Steering clear of the penalty box and maintaining smart positional play have put the Maple Leafs in good stead heading into the second quarter of the NHL schedule.
But there are a few other reasons for Jason Allison and Eric Lindros to smile, as both made it through the first month and a half unscathed. Few predicted as much when the two were signed at different times during the summer, and though there remains plenty of hockey to be played, that Allison and Lindros have stayed off the injured list has been a bonus.
"I didn't expect anything else,"said Allison, who leads Leafs forwards with 21 points (three goals and 18 assists) in 21 games. "It feels pretty good to be healthy again. And I have probably played more physically than I ever have, especially in the first 10 or 15 games. I don't go out there thinking about (getting hurt)."
Allison played just 26 games in 2002-03 before missing all of 2003-04 with various ailments, including whiplash and concussion problems. Lindros, with his history of concussions well-documented, had a bad shoulder during the 2003-04 season. But Lindros said he was not ready to turn his nose at those who figured he was too brittle.
"Not yet, it's only (21) games," Lindros said with a laugh. "I didn't really pay much attention to it at all anyway."
The Leafs have had a fully healthy roster for the past five games. That should stay intact for tomorrow night when the Boston Bruins, riding a six-game losing streak, visit the Air Canada Centre.
After the team had Sunday off, a pair of Leafs were absent from practice yesterday. Forward Jeff O'Neill went to see the doctor for what coach Pat Quinn called "upper-body stuff"and may have been getting a shoulder checked out. But general manager John Ferguson said the team expects O'Neill to be in the lineup against the Bruins.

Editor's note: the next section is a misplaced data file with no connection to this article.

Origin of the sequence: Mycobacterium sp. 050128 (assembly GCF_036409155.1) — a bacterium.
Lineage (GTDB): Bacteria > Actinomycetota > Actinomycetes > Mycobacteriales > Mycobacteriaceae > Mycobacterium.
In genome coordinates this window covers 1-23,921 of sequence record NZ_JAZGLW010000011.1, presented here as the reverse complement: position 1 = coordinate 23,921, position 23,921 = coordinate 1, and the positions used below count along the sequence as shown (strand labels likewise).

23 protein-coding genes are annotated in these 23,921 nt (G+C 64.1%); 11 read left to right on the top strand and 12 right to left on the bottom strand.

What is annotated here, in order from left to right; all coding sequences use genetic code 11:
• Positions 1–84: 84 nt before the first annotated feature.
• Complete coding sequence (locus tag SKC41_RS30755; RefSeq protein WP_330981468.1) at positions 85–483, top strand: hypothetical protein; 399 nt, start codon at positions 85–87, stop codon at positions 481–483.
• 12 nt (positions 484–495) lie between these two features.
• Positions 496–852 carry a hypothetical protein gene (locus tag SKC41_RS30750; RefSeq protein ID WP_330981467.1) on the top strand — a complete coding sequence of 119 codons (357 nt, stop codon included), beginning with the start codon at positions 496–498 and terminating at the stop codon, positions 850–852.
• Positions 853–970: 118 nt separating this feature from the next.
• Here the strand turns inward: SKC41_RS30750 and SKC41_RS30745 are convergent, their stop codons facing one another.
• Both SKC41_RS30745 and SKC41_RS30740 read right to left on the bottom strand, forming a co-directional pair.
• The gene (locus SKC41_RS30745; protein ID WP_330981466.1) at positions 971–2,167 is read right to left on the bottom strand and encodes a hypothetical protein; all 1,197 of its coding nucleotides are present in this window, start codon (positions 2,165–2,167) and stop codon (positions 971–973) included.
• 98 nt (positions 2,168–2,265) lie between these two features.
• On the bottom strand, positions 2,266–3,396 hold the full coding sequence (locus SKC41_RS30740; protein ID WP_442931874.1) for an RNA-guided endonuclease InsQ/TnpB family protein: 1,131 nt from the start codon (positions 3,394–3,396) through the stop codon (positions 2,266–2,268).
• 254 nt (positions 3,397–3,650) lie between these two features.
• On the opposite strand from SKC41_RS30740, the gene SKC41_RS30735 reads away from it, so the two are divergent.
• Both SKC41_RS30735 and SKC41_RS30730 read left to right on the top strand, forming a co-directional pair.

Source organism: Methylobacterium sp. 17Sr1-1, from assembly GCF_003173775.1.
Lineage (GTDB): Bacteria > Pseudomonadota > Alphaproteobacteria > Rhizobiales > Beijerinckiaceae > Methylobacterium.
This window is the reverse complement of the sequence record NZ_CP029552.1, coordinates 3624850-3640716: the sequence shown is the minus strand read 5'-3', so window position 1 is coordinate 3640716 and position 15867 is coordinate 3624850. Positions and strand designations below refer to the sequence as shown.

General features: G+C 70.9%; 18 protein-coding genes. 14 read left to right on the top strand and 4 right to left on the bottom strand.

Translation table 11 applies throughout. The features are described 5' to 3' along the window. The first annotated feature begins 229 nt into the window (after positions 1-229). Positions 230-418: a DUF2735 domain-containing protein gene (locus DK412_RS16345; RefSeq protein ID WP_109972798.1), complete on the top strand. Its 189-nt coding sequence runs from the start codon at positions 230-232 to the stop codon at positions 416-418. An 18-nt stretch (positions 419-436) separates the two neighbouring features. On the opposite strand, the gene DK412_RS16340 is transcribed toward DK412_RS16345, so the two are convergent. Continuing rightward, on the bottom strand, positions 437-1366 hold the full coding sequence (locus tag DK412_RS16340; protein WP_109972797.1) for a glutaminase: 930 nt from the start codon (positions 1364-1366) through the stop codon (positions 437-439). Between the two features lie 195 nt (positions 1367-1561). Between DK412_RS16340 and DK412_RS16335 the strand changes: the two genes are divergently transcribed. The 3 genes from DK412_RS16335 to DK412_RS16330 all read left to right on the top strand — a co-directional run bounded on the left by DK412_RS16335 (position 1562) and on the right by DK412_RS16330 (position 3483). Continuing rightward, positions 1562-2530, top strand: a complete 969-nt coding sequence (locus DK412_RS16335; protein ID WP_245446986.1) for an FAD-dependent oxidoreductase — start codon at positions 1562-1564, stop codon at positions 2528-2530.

Defenceman Bryan McCabe was in New York for personal reasons and also is slated to be back for practice this morning.
Quinn put the Leafs through a rigorous workout but likely will loosen the reins today as the tilt with the Bruins kicks off a stretch of six games in nine days. The Leafs have won four in a row and five of six, and have allowed the opposition just four power plays in each of the past three games.
But there's something more important at work -- the Leafs are becoming more of a cohesive bunch. Quinn has been adamant that proper positioning is paramount to success and that message has filtered into the grey matter.
"Our puck support and our passes have been real crisp coming out of our end," Lindros said. "When you are coming out of your zone as a group, the attack is going to be that much better. Sometimes it is not the rink-wide passes, but the little five- or seven-footers that make a big difference."